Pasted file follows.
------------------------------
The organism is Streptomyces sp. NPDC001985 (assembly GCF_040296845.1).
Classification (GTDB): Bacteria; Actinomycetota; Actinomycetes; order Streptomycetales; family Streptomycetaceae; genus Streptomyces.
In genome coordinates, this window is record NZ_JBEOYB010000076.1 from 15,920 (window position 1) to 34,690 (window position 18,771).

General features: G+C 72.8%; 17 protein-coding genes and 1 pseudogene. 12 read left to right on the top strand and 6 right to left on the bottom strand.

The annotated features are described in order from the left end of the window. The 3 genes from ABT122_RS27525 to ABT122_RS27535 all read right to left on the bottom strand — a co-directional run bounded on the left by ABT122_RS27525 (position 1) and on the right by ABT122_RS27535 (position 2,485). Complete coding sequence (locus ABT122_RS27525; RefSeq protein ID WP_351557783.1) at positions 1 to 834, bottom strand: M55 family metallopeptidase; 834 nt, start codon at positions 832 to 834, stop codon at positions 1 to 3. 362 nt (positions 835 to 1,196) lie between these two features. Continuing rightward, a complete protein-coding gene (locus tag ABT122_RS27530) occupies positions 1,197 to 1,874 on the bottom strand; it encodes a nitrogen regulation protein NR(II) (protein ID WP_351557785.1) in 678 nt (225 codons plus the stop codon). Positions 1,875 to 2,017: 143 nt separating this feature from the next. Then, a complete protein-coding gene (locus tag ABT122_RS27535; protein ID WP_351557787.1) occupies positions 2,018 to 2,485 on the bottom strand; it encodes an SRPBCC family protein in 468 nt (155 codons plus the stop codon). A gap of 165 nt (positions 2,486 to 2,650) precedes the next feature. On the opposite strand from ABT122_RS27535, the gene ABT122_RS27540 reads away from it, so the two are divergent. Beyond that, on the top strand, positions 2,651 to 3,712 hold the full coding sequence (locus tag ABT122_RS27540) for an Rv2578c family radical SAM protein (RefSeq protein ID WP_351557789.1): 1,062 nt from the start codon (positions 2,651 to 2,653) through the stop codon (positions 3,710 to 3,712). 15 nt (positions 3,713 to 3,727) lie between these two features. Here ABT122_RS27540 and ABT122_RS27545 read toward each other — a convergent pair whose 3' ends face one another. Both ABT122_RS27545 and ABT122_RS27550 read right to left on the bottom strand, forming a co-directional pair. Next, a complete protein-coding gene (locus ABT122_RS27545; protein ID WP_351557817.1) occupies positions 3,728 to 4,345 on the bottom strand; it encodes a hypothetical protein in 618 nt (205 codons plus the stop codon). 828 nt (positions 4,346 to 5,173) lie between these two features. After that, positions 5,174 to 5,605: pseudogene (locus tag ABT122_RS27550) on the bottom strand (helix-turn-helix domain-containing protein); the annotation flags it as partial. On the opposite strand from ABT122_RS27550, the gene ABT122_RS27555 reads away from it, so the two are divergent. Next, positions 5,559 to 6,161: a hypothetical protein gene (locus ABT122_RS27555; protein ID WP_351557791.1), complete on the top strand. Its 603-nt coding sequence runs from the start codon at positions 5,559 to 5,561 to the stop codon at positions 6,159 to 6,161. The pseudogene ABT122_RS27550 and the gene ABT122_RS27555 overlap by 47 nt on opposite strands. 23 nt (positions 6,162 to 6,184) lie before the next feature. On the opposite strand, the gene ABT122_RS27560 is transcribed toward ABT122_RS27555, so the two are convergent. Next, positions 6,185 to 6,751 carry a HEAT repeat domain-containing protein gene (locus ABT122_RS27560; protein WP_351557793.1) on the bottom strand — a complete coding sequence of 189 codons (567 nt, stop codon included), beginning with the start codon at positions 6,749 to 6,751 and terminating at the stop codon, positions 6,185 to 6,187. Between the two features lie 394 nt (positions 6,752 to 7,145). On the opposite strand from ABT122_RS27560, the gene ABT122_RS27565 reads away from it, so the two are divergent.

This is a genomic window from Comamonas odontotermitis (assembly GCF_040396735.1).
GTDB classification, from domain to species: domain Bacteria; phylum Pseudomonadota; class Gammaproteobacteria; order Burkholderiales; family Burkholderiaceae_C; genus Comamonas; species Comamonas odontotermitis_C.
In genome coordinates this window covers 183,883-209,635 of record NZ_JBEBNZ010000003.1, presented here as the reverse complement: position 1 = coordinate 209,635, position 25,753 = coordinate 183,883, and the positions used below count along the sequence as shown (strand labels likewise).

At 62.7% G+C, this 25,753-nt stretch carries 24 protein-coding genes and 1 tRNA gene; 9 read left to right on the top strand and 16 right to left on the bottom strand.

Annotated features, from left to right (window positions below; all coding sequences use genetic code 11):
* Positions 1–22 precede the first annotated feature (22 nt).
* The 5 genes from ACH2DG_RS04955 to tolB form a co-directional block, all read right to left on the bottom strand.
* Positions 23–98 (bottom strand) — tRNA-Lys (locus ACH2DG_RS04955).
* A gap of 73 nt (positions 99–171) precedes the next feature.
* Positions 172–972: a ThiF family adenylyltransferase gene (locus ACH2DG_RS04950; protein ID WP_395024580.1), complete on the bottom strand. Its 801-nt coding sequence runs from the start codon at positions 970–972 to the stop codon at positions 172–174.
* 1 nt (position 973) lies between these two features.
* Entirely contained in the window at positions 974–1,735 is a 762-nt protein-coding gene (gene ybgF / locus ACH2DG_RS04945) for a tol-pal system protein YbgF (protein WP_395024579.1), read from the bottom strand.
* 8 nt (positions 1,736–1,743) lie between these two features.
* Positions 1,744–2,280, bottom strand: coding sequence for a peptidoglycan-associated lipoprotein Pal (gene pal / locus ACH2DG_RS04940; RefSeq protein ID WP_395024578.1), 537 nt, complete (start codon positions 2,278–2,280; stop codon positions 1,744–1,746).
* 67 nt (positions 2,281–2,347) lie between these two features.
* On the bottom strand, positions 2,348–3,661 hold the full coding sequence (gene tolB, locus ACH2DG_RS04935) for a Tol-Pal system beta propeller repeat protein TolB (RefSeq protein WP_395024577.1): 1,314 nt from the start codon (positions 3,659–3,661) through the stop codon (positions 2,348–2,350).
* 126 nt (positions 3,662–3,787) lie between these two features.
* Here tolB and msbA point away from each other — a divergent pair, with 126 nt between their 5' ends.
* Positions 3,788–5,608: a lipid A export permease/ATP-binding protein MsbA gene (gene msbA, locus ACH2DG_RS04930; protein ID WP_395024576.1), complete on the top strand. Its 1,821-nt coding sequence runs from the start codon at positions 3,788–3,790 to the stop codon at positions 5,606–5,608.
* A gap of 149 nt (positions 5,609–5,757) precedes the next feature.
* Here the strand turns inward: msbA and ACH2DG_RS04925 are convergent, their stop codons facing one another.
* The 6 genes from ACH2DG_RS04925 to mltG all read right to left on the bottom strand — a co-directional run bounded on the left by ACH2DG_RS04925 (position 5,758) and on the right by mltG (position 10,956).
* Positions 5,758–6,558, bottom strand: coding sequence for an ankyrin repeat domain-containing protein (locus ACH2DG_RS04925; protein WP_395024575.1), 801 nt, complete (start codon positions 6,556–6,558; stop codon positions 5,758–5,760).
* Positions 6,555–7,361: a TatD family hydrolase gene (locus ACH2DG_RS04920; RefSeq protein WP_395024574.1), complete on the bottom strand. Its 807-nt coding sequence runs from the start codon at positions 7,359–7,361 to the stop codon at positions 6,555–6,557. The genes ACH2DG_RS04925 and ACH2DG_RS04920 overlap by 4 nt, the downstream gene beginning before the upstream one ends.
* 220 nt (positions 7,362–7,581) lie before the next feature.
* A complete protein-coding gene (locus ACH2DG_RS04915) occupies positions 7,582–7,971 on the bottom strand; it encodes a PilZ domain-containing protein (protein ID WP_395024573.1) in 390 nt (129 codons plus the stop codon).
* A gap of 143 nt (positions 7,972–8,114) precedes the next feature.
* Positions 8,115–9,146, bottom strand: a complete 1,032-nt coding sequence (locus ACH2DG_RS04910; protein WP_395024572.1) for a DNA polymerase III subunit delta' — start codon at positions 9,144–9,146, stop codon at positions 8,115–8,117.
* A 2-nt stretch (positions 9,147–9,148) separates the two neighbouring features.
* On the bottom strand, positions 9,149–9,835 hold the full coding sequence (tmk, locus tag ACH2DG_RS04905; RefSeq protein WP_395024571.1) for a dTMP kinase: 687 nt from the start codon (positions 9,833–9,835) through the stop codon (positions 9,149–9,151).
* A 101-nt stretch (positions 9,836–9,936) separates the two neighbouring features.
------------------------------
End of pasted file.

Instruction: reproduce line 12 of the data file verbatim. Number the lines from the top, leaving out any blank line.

* The 5 genes from ACH2DG_RS04955 to tolB form a co-directional block, all read right to left on the bottom strand.